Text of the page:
Just the name Columbine sends shivers down every parent's spine. At one point, it was the scene of the most shocking display of school violence we had ever heard of. In a new book, the parents of Dylan Klebold open up about their son and his notorious high school massacre.
For Far From the Tree author Andrew Sullivan sat down with Tom and Sue Klebold to find out what it was like to raise a child who could do something so unimaginable. What he learned about Dylan and his family was both chilling and heartbreaking.
After the incident, with Dylan and his accomplice Eric Harris dead, most of the anger was directed at their parents. People felt that they must have known how disturbed their children were or somehow be to blame for the shooting. In fact, when Sullivan first set out to interview the Klebolds, he expected to uncover some dark family dynamic that led to the gruesome crime spree that left 12 students and a teacher dead. To his surprise, what he discovered was a loving, caring family, who he believed had no idea about their son's plans.
In fact, the crime has plagued the parents since the moment it happened. They have been filled with "what if"s and regrets. "Sue said to me, 'Once I understood that it was Dylan who was doing this, I had to pray that he got killed before he hurt any more people. If he goes down, I want to know it was his choice so I hope he kills himself,'" recalled Sullivan. Can you imagine praying that your son would die so that he couldn't murder more innocent people? As a parent, my heart goes out to her. That must have been the most horrific moment of her life. When asked what she would say to Dylan if he were here now, she said, "I would ask him to forgive me for being his mother and never knowing what was going on inside his head." So very sad. Though this may be her most heartbreaking admission:
While I recognize that it would have been better for the world if Dylan had not been born, I believed it would not have been better for me.
That was such a startling reminder that this woman is a mom. Even when a child does something so unimaginable, so grisly, we want to hold on to the memory of the good things about him or her. We want to remember them as a blessing, not some monster that terrorized the world. Though it certainly doesn't seem like Sue is deluding herself. She knows very well that there was something tragically wrong with her son.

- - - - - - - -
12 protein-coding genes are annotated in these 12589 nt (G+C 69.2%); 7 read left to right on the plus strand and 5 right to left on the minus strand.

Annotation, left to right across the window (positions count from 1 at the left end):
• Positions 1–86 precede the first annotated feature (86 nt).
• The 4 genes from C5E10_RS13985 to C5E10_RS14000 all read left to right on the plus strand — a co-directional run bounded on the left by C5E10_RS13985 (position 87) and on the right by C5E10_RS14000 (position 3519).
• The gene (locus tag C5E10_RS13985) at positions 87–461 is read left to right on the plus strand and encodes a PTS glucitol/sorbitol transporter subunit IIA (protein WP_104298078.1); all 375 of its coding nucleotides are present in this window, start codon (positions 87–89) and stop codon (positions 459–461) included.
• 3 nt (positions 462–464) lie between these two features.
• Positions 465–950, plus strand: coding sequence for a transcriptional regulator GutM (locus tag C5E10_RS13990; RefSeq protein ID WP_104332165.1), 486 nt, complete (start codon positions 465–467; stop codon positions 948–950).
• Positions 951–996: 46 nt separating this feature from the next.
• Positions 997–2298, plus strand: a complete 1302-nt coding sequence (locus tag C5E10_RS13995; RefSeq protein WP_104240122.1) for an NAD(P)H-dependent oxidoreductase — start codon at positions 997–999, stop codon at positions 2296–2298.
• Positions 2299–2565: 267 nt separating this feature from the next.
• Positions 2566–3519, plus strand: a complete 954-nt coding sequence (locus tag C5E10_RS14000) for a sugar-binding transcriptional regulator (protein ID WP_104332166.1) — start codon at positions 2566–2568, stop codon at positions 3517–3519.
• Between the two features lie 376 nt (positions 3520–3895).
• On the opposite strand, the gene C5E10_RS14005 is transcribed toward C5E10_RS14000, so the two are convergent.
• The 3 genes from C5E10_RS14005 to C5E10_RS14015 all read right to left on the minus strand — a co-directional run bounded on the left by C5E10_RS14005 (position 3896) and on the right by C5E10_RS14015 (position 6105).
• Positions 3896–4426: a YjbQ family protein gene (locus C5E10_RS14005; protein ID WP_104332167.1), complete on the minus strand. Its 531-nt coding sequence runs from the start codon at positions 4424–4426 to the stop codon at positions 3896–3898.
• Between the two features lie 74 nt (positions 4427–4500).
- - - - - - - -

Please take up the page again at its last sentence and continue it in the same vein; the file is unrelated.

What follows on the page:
It's very interesting that the Klebolds didn't move far away from that town, where I imagine many people still feel they are guilty in some way. The reason they stayed? Sullivan said they felt that if they had moved, everyone they met would have only thought of them as the parents of that killer, but in Columbine, they still had friends who loved them and who loved Dylan. They needed to hold on to that. It's just so heartbreaking.
People don't want to admit that Tom and Sue Klebold were victims of Dylan and Eric as well. Parents whose children commit heinous crimes carry a very unique burden. They are blamed and maligned for something that their children did, and in many ways their lives are destroyed too. Sure, we can say they should have paid more attention to what their son was up to, but that does no one any good now. Isn't it possible that they were actually decent parents who had a very troubled child? I can't imagine living with the fact that the person you gave birth to could do something so monstrous. I sympathize with this mom. All the parents of children killed that day have suffered immeasurably -- and whether you want to acknowledge it or not, that includes the Klebolds too.
Learn more about Andrew Sullivan's book:
Do you think the Klebolds are to blame for what their son did?
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